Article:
CRUD on a REST day

It’s Sunday today. The end of another crazy week of learning how to code.

Almost every day this week I woke up at around 3am with my head full of code. I don’t know what exactly I was dreaming about but it was a mix of Ruby, SQL queries and string interpolation whizzing around in my brain. So I’m glad that I can relax a bit today.

Luckily I managed to finish my homework yesterday evening. Combining our knowledge of PSQL queries, Sinatra, Ruby and HTML/CSS we had to create a Youtube video library which allows the user to Create, Read, Update and Delete videos = CRUD!

But that’s not the only acronym we learnt this week. We also talked a lot about RESTful routing which is a specific way in which the HTTP verb (i.e. the order you give to the server) and the URL name are combined in Ruby code.

*I think*

Well, as long as I follow the example structure it seems to work, so I’m happy.

So that’s what we learnt on Thursday. On Friday’s agenda was a code quiz! Urgh… I don’t really like competition or quizzes.

We had to solve a quiz called Pling Plang Plong. Print out the numbers of 1 to 105 and write ‘Pling’ for every number that is divisible by 3, ‘Plang’ if it’s divisible by 5 and ‘Plong’ by 7. And if two or more apply you’ll get a combination of PlingPlang, PlongPlang and so on. Even though we have such limited knowledge of code, we had a lot of different solutions to this problem. Really interesting to see that! Some of us then submitted their solutions and Michael measured how fast the code ran. It turned out to be a really good fun Friday activity! So I won’t complain about quizzes in future.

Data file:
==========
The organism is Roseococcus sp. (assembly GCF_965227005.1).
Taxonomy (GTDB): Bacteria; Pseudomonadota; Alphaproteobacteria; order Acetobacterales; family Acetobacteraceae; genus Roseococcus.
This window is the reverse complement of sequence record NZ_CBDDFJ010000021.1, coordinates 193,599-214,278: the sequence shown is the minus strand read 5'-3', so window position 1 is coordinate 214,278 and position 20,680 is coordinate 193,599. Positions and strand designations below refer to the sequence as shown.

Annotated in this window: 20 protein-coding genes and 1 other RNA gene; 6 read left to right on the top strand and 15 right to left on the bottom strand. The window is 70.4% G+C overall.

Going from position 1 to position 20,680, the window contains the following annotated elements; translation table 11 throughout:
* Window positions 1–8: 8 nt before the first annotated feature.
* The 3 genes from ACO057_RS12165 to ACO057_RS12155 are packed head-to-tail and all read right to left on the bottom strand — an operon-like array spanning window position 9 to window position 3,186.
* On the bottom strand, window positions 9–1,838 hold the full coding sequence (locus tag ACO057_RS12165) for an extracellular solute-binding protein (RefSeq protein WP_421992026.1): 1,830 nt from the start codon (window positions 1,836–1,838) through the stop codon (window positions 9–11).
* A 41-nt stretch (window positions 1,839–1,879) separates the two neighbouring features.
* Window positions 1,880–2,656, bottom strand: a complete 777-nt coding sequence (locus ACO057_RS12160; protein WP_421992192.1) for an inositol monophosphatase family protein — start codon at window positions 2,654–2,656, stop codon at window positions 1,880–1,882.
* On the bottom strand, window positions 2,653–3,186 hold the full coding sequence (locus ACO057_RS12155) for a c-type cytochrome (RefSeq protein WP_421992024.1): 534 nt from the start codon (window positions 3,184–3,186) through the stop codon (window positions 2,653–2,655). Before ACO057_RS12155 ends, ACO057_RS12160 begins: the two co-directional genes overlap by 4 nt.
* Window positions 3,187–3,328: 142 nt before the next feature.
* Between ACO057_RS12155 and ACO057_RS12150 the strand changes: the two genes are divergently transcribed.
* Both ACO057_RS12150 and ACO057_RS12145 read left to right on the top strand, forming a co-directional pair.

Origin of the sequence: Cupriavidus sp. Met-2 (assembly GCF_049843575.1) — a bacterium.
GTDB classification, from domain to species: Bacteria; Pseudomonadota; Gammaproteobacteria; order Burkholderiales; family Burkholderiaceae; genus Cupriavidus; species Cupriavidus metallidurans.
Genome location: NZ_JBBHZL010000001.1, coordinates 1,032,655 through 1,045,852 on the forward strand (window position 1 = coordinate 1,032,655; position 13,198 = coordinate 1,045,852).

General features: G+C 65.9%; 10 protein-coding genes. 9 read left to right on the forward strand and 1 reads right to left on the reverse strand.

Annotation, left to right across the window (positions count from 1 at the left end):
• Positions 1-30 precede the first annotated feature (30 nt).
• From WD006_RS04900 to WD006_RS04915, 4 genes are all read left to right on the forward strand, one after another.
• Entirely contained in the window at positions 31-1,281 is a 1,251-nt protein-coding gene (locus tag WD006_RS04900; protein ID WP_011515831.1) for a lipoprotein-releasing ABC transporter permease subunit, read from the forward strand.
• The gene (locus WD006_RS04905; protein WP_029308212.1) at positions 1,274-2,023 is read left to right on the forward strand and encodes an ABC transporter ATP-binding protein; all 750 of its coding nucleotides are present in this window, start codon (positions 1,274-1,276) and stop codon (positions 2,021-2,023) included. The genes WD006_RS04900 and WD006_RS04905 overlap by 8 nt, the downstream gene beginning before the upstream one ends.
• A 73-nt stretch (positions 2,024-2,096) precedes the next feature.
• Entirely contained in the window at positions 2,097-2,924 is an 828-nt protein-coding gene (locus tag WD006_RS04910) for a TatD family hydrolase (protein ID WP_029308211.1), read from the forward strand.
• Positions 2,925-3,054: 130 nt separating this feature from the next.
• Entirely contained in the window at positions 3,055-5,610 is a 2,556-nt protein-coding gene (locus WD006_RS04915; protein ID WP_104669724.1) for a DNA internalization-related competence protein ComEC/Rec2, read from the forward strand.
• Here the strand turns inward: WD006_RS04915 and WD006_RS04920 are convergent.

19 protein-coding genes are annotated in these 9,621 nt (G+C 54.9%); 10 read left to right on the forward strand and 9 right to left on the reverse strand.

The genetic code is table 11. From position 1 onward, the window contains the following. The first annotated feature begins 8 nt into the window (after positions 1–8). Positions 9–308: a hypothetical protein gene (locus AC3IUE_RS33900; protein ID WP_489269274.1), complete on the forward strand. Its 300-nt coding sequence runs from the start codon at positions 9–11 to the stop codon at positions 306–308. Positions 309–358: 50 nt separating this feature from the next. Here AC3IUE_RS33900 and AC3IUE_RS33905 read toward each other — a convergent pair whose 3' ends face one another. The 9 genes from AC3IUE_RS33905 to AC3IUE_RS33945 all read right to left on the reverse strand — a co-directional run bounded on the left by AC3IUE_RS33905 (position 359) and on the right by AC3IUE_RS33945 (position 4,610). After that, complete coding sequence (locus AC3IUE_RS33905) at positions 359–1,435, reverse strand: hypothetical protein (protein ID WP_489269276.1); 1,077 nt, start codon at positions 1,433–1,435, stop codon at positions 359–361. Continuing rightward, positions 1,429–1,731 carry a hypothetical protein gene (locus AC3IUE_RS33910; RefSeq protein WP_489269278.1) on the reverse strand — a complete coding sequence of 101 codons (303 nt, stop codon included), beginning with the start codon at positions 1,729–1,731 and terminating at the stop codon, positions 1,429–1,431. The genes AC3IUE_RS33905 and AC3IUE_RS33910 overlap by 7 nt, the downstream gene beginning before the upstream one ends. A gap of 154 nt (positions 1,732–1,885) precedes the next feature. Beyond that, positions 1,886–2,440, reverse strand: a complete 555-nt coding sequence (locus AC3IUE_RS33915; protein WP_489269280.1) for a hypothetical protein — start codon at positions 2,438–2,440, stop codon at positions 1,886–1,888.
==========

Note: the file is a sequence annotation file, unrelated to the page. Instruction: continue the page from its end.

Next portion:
In the afternoon we had time to ask questions about the things we learnt this week and I have to say that I knew most of the things! All in all week 2 went a lot better for me than week 1. I feel less confused.

And then it was time to go to the pub.

Which brings me to an important ‘side effect’ of this course. Not only do I enjoy the mental challenge but I also really, really like the people in my cohort. It’s kind of like being back in school where you get thrown in together with a bunch of random people and then spend every day with them in a small, airless room. And I’m happy to say that in our case it’s a really good bunch of random people! (The air in our classroom is terrible though.)

We have people from many different countries and with completely different backgrounds. Journalists, ex-bankers, recent university graduates, someone from a remote Greek island that I had never heard of, a girl who is going to live on a boat and travel Europe, an artist and Brazilian restaurant owner, a guy who laughs every time someone mentions the CRUD operations – he cracks me up.

It’s a really good mix of people. And they’re a lot of fun to hang out with.

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…I’m leaving today, I want to be part of it…

That song was in my head pretty much the whole day. Because today we had our first introduction to Sinatra!

(Most likely that song will also be in your head now. You’re welcome).

Sinatra is a framework which enables Ruby apps to be deployed on the web. So basically for the first time today we saw functionality that we wrote in Ruby in our internet browser. Sooooo cool!!

We just ran them on our local server, so I can’t share a link unfortunately. But still, just to see the functionality on a web page was a lot more fun than messing around with the command line applications we were writing up until now.